What Is Contextual Targeting
Contextual targeting places your ads on website pages, videos and apps that have relevant content to the products or services you offer. Contextual targeting will help drive conversions by reaching consumers who are engaging with pertinent content.
Contextual Targeting Benefits
- Targets content on the article, app and video level, ensuring your advertising appears side-by-side with relevant information
How Should My Business Use Contextual Targeting
One of the more well-known examples of contextual advertising is Google AdSense. Google robots automatically serve ads that relevant to your users. For example, if you run a pack and ship service, AdSense might serve contextual ads to buy your services on a blog related to the the shipping industry. Or a FedEx review video on YouTube. The ads are selected from the inventory of advertisers who register through AdWords.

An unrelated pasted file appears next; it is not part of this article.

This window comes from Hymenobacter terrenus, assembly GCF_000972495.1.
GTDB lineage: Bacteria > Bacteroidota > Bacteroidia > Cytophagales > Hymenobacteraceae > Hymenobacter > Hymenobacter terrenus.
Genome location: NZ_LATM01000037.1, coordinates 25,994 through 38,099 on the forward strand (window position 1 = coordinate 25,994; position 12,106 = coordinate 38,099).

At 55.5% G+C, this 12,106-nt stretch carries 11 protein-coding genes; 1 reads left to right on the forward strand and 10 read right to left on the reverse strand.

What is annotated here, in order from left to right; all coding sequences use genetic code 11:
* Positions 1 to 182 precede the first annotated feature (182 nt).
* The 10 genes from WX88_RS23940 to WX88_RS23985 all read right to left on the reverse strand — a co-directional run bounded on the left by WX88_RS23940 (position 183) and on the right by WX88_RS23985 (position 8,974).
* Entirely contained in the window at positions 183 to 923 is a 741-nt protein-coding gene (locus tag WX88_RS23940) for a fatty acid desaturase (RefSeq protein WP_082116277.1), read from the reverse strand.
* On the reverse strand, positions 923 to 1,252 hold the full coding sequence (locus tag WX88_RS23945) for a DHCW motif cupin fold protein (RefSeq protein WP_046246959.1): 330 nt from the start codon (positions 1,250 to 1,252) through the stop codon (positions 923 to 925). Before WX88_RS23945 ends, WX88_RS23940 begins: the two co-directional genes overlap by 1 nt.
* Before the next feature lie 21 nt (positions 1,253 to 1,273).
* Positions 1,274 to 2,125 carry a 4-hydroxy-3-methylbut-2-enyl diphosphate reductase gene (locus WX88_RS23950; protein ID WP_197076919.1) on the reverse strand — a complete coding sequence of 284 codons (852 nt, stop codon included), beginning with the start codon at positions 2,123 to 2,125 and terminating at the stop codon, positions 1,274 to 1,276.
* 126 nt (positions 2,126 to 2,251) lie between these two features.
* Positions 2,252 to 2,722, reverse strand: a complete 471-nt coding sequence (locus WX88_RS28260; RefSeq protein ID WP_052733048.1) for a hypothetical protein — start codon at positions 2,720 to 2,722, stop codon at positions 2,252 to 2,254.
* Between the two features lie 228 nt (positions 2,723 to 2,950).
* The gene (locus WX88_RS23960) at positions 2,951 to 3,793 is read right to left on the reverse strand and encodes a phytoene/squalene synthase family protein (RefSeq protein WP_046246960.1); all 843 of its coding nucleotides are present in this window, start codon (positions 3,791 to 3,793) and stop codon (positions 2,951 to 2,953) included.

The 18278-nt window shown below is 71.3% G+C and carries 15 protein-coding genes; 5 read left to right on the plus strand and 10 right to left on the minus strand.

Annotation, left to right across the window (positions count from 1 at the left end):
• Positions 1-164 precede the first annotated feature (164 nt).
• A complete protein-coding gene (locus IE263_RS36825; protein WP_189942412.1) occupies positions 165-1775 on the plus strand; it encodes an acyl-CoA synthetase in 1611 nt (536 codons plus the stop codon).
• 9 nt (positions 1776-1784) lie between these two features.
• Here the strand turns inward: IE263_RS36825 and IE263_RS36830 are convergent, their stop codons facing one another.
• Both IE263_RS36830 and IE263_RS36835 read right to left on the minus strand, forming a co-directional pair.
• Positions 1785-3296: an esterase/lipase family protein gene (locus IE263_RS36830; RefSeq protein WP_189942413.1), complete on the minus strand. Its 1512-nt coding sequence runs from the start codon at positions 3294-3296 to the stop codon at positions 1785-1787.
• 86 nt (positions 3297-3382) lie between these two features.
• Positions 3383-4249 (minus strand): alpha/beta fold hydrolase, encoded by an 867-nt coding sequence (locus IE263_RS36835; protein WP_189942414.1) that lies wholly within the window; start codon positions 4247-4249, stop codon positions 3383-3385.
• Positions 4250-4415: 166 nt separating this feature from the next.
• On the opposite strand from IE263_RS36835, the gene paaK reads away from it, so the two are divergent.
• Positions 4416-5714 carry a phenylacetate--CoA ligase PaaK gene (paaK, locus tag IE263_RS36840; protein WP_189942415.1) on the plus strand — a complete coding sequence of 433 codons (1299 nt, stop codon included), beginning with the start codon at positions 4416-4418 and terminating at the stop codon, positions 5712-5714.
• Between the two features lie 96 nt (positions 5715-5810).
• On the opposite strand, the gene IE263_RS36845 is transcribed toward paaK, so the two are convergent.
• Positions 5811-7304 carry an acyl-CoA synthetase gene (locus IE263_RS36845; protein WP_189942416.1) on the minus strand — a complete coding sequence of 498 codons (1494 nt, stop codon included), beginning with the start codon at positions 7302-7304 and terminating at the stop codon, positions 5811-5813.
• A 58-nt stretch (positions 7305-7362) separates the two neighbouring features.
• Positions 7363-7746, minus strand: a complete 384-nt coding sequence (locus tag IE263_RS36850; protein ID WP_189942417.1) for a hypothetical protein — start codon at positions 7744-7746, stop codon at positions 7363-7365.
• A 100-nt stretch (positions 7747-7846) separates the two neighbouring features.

Some More Examples of Contextual Targeting Include
- In-game contextual advertising: Sony’s Wipeout HD was one of the first games to contain contextual advertising before loading.
- In-video contextual advertising: An example of this type of contextual advertising would be a YouTube ad for shampoo shown before a video tutorial for how to cut your own hair.
- Native advertising is a form of contextual advertising, where sponsored ads are designed to look like the native content on a website. (This is sometimes seen as a deceptive advertising practice.)
- Behavioral advertising is expected to become the next frontier of contextual advertising. Behavioral advertising is designed to target the user based on their behavior rather than just the user’s stated preferences.
Doug Burton of Solvv Creative an advertising agency in Madison, WI says, “Contextual targeting is great technique advertisers use when they want to ensure their banner ads are being seen by a relevant audience.”
Contact us to discuss how contextual ads with an actionable click goal can target your specific customer base.